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Someone Dies!

average rating is 4 out of 5


Jason Knight


Posted on:

Jun 20, 2024

Film Reviews
Someone Dies!
Directed by:
Justin Petty
Written by:
Justin Petty
Joseph Graham, Amy Anderson, John Wessling, Adam Edwards

Extraordinary things are taking place inside a Houston apartment.


In Houston, Texas, Detective Jim Jenkins (Graham) has a problem: he has received a note informing him that his daughter has been kidnapped. In order to get her back, he must go to an unknown apartment and plant a listening device under the kitchen sink. So he goes there, where he ends up meeting Glenn (Wessling), the occupier and Jane (Anderson), who is there for her own affairs. What follows is a great deal of misunderstandings, a lot of drama, a terrible event and time traveling.


This feature blends dark comedy with the crime and sci-fi genre. Almost the entire narrative takes place inside the apartment, with Jim, Jane and Glenn interacting with each other and trying to deal with the situation, which becomes more and more dramatic and bizarre. Initially, things between the three protagonists are quite unstable and poor Jim is even assaulted and held captive by the other two. The arrival of Ivan (Edwards), the eccentric landlord, leads to further complications and true to the film's title, someone does end up losing their life. The three main elements that build the narrative are, first of all, Jim's mission to find his daughter, second, the rapport that develops between him and Jane and Glenn and finally, the time traveling investigations, which involve the cupboard underneath the kitchen sink.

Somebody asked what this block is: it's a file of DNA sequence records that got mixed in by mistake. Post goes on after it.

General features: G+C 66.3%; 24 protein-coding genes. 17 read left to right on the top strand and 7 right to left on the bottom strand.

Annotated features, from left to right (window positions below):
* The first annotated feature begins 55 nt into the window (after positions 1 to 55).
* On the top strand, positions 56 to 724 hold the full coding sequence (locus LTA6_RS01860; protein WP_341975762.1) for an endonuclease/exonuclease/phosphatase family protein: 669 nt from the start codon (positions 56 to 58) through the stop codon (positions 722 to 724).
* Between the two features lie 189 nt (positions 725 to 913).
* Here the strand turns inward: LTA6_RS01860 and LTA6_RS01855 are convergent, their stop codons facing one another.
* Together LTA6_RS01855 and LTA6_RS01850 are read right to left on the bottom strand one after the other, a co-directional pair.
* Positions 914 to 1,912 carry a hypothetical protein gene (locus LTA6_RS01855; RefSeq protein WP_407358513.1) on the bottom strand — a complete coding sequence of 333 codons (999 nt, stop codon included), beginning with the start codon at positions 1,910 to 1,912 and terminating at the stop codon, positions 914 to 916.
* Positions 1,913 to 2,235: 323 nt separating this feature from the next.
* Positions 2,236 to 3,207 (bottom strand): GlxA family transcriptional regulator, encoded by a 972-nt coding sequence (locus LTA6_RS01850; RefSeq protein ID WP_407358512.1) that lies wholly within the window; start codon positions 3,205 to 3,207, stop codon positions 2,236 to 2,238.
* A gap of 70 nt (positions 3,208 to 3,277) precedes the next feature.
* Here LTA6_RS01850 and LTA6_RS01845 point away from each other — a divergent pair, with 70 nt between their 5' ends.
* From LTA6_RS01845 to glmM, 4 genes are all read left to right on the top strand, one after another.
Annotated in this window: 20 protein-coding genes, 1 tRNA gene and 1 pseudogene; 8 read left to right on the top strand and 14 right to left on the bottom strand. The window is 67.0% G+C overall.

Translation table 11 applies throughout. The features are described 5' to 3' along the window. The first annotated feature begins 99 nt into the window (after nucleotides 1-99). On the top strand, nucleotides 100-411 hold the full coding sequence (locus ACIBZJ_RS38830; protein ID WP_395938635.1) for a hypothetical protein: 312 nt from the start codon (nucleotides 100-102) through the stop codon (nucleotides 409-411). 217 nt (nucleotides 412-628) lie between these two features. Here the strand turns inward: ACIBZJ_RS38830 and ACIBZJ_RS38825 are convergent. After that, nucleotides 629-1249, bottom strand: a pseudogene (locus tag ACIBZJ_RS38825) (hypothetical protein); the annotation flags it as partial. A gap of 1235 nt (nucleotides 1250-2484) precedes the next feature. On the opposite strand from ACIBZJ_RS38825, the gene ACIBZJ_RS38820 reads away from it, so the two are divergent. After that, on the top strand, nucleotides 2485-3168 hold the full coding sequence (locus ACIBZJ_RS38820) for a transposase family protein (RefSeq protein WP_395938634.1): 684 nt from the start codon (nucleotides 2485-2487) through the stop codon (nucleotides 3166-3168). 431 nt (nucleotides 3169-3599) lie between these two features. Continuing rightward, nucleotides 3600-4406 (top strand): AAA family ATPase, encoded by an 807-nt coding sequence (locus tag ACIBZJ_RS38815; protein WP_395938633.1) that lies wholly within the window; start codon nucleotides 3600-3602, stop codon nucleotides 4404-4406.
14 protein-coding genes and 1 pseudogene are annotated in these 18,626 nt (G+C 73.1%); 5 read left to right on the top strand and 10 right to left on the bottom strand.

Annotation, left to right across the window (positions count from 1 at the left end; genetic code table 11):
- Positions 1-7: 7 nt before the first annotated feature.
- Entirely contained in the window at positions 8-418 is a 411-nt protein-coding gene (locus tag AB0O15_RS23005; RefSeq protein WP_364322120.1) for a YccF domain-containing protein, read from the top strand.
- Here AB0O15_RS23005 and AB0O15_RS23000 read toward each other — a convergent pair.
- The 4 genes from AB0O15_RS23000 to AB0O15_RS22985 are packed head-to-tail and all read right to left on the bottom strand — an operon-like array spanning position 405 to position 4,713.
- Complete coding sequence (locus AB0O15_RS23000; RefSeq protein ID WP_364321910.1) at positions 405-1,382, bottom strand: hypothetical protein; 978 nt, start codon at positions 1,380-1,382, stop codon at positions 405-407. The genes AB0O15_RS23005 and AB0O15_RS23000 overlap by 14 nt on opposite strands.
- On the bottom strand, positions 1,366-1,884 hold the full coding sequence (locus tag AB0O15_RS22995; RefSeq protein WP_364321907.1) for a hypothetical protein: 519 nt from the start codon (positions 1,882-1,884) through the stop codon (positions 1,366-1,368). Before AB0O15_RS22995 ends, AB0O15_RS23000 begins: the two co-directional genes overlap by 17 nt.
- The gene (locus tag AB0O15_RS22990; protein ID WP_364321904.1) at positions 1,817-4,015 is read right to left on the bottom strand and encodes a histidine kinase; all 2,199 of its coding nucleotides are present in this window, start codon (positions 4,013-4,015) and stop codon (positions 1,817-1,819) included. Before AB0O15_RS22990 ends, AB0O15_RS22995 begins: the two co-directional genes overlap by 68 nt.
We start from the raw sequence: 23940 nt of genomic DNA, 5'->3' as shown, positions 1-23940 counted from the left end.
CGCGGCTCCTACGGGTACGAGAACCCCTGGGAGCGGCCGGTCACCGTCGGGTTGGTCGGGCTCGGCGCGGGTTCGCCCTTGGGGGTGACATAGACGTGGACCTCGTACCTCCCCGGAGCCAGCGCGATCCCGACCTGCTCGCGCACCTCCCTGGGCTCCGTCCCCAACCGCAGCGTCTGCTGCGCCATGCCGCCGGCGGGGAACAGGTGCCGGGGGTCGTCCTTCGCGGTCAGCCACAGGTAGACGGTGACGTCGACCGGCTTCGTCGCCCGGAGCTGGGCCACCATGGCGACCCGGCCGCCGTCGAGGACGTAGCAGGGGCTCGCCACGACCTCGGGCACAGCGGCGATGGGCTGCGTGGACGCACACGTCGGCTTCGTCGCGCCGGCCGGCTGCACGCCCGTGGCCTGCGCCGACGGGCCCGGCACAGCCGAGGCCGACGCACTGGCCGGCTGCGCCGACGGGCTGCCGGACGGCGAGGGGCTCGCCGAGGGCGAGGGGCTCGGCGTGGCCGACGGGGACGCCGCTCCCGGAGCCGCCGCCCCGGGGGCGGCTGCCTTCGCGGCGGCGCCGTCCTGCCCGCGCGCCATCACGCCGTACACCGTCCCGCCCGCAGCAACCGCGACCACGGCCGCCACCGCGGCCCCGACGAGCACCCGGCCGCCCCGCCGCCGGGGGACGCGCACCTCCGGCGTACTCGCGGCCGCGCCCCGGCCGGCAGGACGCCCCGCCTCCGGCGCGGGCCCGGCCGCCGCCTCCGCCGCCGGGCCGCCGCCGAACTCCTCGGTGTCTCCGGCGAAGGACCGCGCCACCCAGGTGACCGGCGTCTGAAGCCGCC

The performances of the three leads are one of the aspects that make this feature enjoyable. Graham deserves a lot of credit for his over-the-top performance as a naive guy, who constantly wears a headset and is not on good terms with the mother of his child. Wessling plays a man who is rather childish and not too bright while Anderson portrays the only character who is sensible and does not behave in eccentric ways.


Another thing that this feature has going for it is Petty's funny and interesting screenplay. The plot certainly attracts attention and there is plenty of dark humour and also some toiler humour. An example of the humour would be the part that involves a dead body being ignored by the three protagonists.


Cinematographer Michael Langhausen creates a look for the film that gives it a sort of grindhouse feeling. Petty also worked on the editing and is quite creative with the split screen and wipe techniques and also with the fast cutting sections that involve close-ups.


Interestingly, there is a point where the feature suddenly turns into a music video. This part feels awkward, yet one should still acknowledge the creativity and the fact that the song is amusing.


This feature is basically a dark comedy about a kidnapping that turns into a story about time traveling. Top enjoyment can be found in the dark humour (for viewers who are in to that) and in the entertaining performances.

About the Film Critic
Jason Knight
Jason Knight
Indie Feature Film
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